William Mark Smillie
Carroll College Bowtie Club
Associate Professor/Philosophy Department
Advisor for Philosophy Club and Phi Sigma Tau Honor Society
Office phone: 406.447.5416
Ethics (PHIL107). The philosophical study of good and bad, right and wrong, the defense of principles and rules of morality.
Business Ethics (PHIL207). The study of business and business life from a personal and a social perspective, and the study of the morality of human choices and actions that occur in business and corporate life.
Philosophy of Human Being (PHIL121). The philosophical study of human nature and the human person, and implications of our thinking on this topic on our beliefs about some key aspects of human life, for example, the nature of the mind, the existence of the soul, and human immortality.
Environmental Ethics (PHIL206). The study of how we should conceive of our relationship to the world and the environment, and what sorts of activity is morally defensible.
BioEthics (PHIL208). The study of the morality of human choices and actions that occur especially in medicine and medical practice.
Modern Philosophy (PHIL303). Considers the topics of the relationship of experience to reality, the ultimate origin of knowledge, the nature of the mind and its relationship to the body, the implications of the new natural sciences for our understanding of free will and God, as these topics were discussed by philosophers in the 15th through 18th centuries, principally the workds of Descartes, Locke, and Immanuel Kant.
Ethical Theory (PHIL324). An introduction to philosophical theories about the nature of ethics and ethical reasoning, with special focus on the contemporary situation of ethical philosophy.
Medieval Philosophy (PHIL302). The study of the philosophy that occurred in the "Middle Ages," the thousand years beginning roughly in the middle of the Sixth century (550) and ending roughly in the Sixteenth century (1500).
Philosophy Seminar: Sex and Gender (PHIL495). A philosophical reflection on the themes and assumptions involved in contemporary discussion involving sexuality and gender. Topics include: the relationship between sex and gender, the nature of human sexuality, the ethical boundaries of sexual activity, the role of the family, politics of gender, and religious use of gender language. Offered as a philosophy seminar in Fall, 2003.
Perspectives in Philosophy (PHIL101). An introduction to philosophy by considering the meaning of life, and how this basic question draws us into other ultimate questions such as what can we know, what is a human being, is there a God, what is the good.
Critical Thinking (PHIL114). The study of reasoning as it occurs in the thinking, speaking, and writing we meet in “everyday” contexts. Critical thinking equips students to analyze and assess opinions and arguments according to clearly identifiable standards of proof.
Contemporary Philosophy (PHIL304). The study of Nineteenth and Twentieth Century philosophy and philosophers, including the writings Hegel, Mill, Kierkegaard, Marx, Nietzsche, Husserl, Russell, Heidegger, Wittgenstein, Sartre, De Beauvoir, and Derrida.
Honors Seminar/Judeo-Christian and Medieval Thought (HNR250). An exploration of Judeo-Christian and Medieval thought as that is presented in the Bible and in some of the greatest writers of the Medieval Period, including St. Augustine, St. Thomas Aquinas, Dante, Chaucer, Malory, and Erasmus.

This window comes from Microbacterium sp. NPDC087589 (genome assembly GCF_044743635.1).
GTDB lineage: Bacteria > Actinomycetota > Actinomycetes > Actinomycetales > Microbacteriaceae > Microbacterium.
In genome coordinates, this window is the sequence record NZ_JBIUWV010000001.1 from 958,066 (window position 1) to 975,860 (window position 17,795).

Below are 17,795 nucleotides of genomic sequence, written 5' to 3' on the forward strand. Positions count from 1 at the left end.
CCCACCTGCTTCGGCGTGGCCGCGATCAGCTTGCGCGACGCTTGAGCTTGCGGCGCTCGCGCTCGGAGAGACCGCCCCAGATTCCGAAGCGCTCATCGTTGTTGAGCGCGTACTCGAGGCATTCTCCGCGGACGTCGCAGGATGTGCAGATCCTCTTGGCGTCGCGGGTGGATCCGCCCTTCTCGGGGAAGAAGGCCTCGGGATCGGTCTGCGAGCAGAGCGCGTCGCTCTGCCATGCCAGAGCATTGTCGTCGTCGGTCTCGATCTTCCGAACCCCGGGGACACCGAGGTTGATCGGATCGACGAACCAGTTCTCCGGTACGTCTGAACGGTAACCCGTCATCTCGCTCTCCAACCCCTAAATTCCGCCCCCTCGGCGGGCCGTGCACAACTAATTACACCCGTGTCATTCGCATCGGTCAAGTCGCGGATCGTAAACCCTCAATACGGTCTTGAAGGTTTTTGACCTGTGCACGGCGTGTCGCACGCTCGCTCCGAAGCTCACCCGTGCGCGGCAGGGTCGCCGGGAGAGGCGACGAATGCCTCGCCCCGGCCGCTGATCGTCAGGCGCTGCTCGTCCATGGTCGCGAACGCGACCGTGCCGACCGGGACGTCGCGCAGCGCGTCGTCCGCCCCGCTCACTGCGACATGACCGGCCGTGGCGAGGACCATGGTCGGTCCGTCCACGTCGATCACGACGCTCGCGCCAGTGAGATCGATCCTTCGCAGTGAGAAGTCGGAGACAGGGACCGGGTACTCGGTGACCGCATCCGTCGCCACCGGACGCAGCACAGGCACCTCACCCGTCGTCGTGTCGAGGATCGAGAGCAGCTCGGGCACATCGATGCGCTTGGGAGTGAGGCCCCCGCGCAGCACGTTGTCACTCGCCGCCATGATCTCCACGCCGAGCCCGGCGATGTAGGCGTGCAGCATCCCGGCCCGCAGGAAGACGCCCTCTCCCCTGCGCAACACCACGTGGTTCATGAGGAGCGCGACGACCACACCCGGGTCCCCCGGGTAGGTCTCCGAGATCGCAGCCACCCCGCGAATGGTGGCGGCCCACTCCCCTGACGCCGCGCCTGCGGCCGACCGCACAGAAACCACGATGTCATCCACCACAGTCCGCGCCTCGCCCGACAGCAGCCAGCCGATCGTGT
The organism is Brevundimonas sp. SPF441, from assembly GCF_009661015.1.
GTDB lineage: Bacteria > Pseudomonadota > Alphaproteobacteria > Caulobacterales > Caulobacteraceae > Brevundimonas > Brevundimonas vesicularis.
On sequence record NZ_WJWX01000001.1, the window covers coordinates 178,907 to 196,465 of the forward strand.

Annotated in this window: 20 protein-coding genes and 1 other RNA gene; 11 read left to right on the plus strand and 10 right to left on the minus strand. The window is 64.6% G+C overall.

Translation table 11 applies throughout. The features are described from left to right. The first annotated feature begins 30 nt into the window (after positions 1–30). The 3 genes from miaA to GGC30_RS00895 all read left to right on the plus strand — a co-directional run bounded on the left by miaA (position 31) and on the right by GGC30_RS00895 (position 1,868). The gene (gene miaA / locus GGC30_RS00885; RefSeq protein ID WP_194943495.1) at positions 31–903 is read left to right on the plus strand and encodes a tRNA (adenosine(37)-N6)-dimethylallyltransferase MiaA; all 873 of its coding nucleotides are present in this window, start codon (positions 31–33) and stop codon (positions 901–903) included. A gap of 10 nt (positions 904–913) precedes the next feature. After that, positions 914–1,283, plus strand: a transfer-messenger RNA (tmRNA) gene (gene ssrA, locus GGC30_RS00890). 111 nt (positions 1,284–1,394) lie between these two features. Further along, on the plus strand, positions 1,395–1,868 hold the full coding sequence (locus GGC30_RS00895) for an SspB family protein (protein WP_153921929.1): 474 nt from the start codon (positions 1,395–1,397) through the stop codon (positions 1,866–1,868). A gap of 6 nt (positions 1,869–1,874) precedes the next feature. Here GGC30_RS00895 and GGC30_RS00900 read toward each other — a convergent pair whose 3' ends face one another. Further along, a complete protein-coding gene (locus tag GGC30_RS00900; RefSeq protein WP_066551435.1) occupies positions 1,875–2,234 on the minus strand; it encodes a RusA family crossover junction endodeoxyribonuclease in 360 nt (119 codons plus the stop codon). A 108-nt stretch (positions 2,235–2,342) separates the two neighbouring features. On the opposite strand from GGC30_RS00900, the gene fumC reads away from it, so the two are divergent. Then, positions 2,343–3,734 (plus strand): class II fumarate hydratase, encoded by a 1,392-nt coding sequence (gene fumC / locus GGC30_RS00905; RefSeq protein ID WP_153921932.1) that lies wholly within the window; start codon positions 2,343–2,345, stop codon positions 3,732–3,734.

Honors Seminar/Renaissance Thought (HNR251). An exploration of Renaissance thought as that is presented in some of the great writers of the renaissance period, including Machiavelli, Montaigne, Shakespeare, Descartes, Bacon, Galileo, Milton and Pascal.
Philosophy of Thomas Aquinas, Philosophical
Anthropology, Medieval Philosophy, Ancient Philosophy, Ethics, BioEthics,
Selected Lectures and Publications:
"A Roman Meal." ILAP (Interdisciplinary Lively Applications Projects) coauthored with the "Food" ILAP group, Spring, 2000, as part of the Dwight D. Eisenhower Development Program Funded Project, Creating K-12 Web-Based ILAPs, Carroll College, 1999-2000. (Myself, Margie Brodowy, Jeremy Taylor).
"Do We Have a Right to Die?" ILAP (Interdisciplinary Lively Applications Projects) coauthored with the "Health Rights" ILAP group, Summer, 1997, Carroll College. (Myself, Dr. Charlotte Jones, Dr. Mary Pietrukowicz, Mr. David Westlake, Mrs. Marie Vanisko). Now on the Carroll ILAP page.
"Do We Have The Right to Have a Baby?" ILAP (Interdisciplinary Lively Applications Projects) coauthored with the "Health Rights" ILAP group, Summer, 1997, Carroll College. (Myself, Dr. Charlotte Jones, Dr. Mary Pietrukowicz, Mr. David Westlake, Mrs. Marie Vanisko). Now on the Carroll ILAP page.
"Ethical Incongruities" Presented at The Limits of Logic: From Antigone to Zagreb. Carroll College Multi-disciplinary discussion. Carroll College, Nov 3, 1996.
"Classrooms and Listservs." Presented at Carroll Connections: Integrating Computer Technology into our Teaching. Faculty Development Day, Carroll College. Oct 24, 1996
"Catechetical Instruction on Life: Moral Conclusions and Implications." Published in the Delta Sigma Epsilon Journal, Volume XLI (Fall, 1996, No. 3; pp 89-96. Presented at The New Catechism of the Catholic Church: Theological and Philosophical Perspectives, Carroll College, April 26-27.
"On the Happy Life" a translation of Augustine's De Beata Vita. Privately Published. 1994.
"The Origins of Judeo-Christian Thought." Presented
at New Year's Seminar on Christian Thought, Northview University Center,
Chicago, IL, Jan 6, 1990.